Friday, 25 February 2011

Real Life


Walking past three of my colleagues this morning, I see that they're absorbed in watching an episode from some television series or other on a computer monitor. Outside on the balcony, the talk is of online computer games - quests and battles, feats and killing. And I realise why none of the available mass media, with the possible exception of printed books, has ever captured me to the degree it seems to have taken many humans.

 It is just this: none of it ever measures up to real life. No TV series, no Hollywood spectacular, no multi-player adventure escapade contains the unlimited potential that sitting in front of my altar of an evening, candles lit, fragrant oils burning, holds for me.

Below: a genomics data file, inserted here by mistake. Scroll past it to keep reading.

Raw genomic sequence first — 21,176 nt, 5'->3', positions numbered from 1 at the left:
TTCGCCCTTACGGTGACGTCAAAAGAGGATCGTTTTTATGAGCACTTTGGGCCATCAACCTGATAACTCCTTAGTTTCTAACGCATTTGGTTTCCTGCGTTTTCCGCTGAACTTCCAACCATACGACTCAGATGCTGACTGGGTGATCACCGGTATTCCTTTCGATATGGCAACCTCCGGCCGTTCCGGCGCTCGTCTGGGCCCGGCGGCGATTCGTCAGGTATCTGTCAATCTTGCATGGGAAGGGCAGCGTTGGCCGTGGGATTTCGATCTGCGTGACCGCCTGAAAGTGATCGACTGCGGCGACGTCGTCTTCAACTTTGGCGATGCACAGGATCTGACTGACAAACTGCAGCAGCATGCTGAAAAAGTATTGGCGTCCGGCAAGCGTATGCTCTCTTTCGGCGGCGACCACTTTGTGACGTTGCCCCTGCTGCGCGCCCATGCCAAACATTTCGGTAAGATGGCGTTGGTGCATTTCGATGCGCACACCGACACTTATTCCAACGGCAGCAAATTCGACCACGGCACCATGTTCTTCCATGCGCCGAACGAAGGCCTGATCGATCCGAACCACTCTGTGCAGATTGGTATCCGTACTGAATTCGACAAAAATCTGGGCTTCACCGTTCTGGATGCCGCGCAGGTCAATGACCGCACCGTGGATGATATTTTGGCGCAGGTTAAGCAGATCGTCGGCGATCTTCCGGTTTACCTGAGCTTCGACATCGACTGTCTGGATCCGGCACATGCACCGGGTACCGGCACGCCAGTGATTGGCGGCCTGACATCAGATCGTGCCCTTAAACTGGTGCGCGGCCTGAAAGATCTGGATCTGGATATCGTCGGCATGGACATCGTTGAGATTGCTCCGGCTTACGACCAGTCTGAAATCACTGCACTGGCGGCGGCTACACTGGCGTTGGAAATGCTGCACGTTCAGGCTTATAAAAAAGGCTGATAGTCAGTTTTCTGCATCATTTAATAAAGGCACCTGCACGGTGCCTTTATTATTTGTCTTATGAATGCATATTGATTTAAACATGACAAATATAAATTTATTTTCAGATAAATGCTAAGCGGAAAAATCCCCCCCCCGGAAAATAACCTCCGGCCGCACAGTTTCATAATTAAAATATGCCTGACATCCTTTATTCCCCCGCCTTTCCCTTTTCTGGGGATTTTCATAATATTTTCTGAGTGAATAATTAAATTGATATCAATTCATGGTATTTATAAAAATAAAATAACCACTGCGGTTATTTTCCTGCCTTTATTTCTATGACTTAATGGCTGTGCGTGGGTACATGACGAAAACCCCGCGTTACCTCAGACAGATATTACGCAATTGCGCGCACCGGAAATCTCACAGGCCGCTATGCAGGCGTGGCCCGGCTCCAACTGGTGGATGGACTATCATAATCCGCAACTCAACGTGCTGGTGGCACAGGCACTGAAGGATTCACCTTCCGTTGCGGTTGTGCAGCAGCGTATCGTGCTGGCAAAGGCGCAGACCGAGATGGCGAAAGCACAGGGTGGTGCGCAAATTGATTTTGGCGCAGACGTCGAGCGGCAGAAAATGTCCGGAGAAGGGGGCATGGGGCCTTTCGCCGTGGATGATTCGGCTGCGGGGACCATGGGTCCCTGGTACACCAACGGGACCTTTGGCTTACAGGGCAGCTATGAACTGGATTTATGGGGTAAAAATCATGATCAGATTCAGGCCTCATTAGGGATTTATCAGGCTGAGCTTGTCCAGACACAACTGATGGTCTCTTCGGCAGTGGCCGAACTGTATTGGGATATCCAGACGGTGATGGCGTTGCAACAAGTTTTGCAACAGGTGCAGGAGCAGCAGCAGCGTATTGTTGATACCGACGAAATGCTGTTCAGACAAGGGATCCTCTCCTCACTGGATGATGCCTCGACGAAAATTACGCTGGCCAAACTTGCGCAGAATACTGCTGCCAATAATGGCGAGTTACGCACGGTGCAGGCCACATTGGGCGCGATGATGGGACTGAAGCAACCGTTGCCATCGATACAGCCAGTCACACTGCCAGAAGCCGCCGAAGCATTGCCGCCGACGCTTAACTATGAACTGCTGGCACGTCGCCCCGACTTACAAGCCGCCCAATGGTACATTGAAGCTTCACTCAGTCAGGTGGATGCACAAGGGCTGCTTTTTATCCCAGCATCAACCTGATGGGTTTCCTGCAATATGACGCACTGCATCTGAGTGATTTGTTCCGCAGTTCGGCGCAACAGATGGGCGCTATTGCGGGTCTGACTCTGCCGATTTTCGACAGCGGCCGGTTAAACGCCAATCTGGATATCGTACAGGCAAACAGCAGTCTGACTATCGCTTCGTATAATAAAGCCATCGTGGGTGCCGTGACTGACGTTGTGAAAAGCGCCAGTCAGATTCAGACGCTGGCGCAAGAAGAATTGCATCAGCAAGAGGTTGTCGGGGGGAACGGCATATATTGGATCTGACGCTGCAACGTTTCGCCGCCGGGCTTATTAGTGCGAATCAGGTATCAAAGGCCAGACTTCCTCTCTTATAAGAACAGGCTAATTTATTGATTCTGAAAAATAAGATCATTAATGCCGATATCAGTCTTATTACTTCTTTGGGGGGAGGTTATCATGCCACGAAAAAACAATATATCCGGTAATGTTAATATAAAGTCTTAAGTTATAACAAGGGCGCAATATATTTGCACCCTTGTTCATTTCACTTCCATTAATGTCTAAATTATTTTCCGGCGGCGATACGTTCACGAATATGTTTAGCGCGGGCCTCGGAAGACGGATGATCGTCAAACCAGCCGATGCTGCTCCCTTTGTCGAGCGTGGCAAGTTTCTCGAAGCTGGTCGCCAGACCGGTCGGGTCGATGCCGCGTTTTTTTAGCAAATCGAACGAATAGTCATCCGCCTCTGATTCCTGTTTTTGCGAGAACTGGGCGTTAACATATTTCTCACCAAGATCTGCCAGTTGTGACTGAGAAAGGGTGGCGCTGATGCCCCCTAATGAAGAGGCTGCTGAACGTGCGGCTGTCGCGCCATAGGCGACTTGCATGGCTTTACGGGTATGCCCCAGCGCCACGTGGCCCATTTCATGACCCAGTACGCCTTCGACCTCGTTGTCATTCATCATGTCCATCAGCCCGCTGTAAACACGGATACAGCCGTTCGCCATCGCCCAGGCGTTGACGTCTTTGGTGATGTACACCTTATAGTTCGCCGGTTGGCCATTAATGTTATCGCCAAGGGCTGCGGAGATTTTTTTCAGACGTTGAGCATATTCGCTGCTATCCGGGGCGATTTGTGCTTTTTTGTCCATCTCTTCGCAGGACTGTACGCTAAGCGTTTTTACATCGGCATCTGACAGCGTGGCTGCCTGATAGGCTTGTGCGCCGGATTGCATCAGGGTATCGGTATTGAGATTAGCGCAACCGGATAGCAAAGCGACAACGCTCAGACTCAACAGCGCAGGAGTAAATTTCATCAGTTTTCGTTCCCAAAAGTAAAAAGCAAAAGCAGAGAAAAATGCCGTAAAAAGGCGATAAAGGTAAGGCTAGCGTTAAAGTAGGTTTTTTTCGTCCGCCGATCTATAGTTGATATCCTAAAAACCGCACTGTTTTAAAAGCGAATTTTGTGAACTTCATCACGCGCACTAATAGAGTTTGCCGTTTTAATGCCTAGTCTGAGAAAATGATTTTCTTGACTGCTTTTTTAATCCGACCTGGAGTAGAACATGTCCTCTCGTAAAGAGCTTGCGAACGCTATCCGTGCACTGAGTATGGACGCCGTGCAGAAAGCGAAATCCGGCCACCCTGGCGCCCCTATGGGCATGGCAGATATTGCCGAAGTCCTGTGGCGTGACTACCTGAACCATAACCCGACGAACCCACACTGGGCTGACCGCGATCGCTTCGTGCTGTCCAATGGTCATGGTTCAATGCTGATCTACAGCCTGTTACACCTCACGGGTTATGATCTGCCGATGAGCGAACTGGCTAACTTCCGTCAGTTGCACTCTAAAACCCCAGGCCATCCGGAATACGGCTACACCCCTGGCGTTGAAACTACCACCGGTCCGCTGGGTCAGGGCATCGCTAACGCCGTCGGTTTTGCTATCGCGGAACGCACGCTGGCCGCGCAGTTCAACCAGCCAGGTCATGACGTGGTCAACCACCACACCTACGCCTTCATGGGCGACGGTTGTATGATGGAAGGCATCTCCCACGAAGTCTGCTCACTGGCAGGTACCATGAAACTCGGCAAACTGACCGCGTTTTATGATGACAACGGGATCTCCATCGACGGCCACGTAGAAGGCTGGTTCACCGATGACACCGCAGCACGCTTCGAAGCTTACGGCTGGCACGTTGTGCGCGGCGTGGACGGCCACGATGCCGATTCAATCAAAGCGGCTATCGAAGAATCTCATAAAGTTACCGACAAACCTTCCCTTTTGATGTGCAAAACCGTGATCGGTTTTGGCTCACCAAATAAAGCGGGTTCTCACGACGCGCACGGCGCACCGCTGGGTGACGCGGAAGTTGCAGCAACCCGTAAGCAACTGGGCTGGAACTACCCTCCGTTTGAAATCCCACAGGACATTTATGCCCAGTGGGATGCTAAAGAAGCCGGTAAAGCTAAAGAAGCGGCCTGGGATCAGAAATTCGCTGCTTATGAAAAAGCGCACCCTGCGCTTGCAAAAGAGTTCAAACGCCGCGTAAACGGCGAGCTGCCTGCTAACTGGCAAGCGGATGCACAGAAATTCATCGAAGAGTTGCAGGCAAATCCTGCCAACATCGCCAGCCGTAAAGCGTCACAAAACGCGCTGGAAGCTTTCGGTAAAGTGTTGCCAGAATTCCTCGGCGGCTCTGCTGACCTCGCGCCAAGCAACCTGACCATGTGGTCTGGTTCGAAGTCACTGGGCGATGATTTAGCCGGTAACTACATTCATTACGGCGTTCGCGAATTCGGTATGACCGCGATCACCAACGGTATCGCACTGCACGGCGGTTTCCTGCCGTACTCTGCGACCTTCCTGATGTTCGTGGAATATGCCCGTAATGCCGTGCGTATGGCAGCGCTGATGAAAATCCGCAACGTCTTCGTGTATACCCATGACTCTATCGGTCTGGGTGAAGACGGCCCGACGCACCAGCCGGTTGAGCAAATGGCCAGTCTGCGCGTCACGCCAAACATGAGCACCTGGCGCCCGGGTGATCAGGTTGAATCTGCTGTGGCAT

I can go anywhere and experience virtually anything from within this divine/mortal entanglement which is Life, right here, right now.

Yes, I enjoy the products of another's imagination, when it's set forth in writing, or in music, or in visual art. And I enjoy the occasional (very occasional) film, for the length of time that it takes to watch it, that is. Then it's gone, ephemeral as most of civilisation; soap bubbles in the larger stream of Life.

Life lived in depth and with real connection to the matrix of existence-our convivialists, or matching parts of God swimming on this plane at this time, whether rock or plant or animal or quark-is unmatched in its variety and ability to fulfil. Why chase the candyfloss dreams of others made electronic when your own rich store of that-which-is-possible is so largely untapped?

Perhaps this is why I'm so much happier, on the whole, than most of the humans I live among.